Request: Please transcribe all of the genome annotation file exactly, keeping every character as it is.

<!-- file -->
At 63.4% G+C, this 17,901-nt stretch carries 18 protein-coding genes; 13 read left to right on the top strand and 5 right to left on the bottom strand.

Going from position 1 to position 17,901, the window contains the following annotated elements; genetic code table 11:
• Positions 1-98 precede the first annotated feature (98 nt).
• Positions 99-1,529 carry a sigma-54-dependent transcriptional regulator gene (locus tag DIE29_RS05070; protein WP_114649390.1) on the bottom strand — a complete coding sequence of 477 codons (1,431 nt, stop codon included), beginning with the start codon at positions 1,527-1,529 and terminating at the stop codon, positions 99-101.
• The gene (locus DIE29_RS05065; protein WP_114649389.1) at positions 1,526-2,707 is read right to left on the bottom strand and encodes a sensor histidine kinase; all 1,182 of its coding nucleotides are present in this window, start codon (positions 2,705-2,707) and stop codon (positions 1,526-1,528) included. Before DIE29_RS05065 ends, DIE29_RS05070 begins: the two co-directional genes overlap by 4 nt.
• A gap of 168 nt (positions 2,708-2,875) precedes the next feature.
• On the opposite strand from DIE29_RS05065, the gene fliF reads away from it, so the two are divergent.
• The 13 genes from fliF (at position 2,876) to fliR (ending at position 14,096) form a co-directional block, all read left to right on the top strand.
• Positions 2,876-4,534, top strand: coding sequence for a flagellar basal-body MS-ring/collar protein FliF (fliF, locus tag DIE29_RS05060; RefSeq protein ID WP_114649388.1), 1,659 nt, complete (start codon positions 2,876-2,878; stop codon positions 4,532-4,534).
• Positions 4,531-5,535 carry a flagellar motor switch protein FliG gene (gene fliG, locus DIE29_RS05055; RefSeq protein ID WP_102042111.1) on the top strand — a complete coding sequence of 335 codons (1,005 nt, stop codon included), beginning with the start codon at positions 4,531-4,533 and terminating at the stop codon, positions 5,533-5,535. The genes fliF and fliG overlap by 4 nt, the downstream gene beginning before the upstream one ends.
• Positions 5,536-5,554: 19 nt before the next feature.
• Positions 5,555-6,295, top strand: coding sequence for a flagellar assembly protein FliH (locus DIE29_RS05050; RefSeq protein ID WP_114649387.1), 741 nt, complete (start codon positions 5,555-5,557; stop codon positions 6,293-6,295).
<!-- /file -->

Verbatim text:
At 63.4% G+C, this 17,901-nt stretch carries 18 protein-coding genes; 13 read left to right on the top strand and 5 right to left on the bottom strand.

Going from position 1 to position 17,901, the window contains the following annotated elements; genetic code table 11:
• Positions 1-98 precede the first annotated feature (98 nt).
• Positions 99-1,529 carry a sigma-54-dependent transcriptional regulator gene (locus tag DIE29_RS05070; protein WP_114649390.1) on the bottom strand — a complete coding sequence of 477 codons (1,431 nt, stop codon included), beginning with the start codon at positions 1,527-1,529 and terminating at the stop codon, positions 99-101.
• The gene (locus DIE29_RS05065; protein WP_114649389.1) at positions 1,526-2,707 is read right to left on the bottom strand and encodes a sensor histidine kinase; all 1,182 of its coding nucleotides are present in this window, start codon (positions 2,705-2,707) and stop codon (positions 1,526-1,528) included. Before DIE29_RS05065 ends, DIE29_RS05070 begins: the two co-directional genes overlap by 4 nt.
• A gap of 168 nt (positions 2,708-2,875) precedes the next feature.
• On the opposite strand from DIE29_RS05065, the gene fliF reads away from it, so the two are divergent.
• The 13 genes from fliF (at position 2,876) to fliR (ending at position 14,096) form a co-directional block, all read left to right on the top strand.
• Positions 2,876-4,534, top strand: coding sequence for a flagellar basal-body MS-ring/collar protein FliF (fliF, locus tag DIE29_RS05060; RefSeq protein ID WP_114649388.1), 1,659 nt, complete (start codon positions 2,876-2,878; stop codon positions 4,532-4,534).
• Positions 4,531-5,535 carry a flagellar motor switch protein FliG gene (gene fliG, locus DIE29_RS05055; RefSeq protein ID WP_102042111.1) on the top strand — a complete coding sequence of 335 codons (1,005 nt, stop codon included), beginning with the start codon at positions 4,531-4,533 and terminating at the stop codon, positions 5,533-5,535. The genes fliF and fliG overlap by 4 nt, the downstream gene beginning before the upstream one ends.
• Positions 5,536-5,554: 19 nt before the next feature.
• Positions 5,555-6,295, top strand: coding sequence for a flagellar assembly protein FliH (locus DIE29_RS05050; RefSeq protein ID WP_114649387.1), 741 nt, complete (start codon positions 5,555-5,557; stop codon positions 6,293-6,295).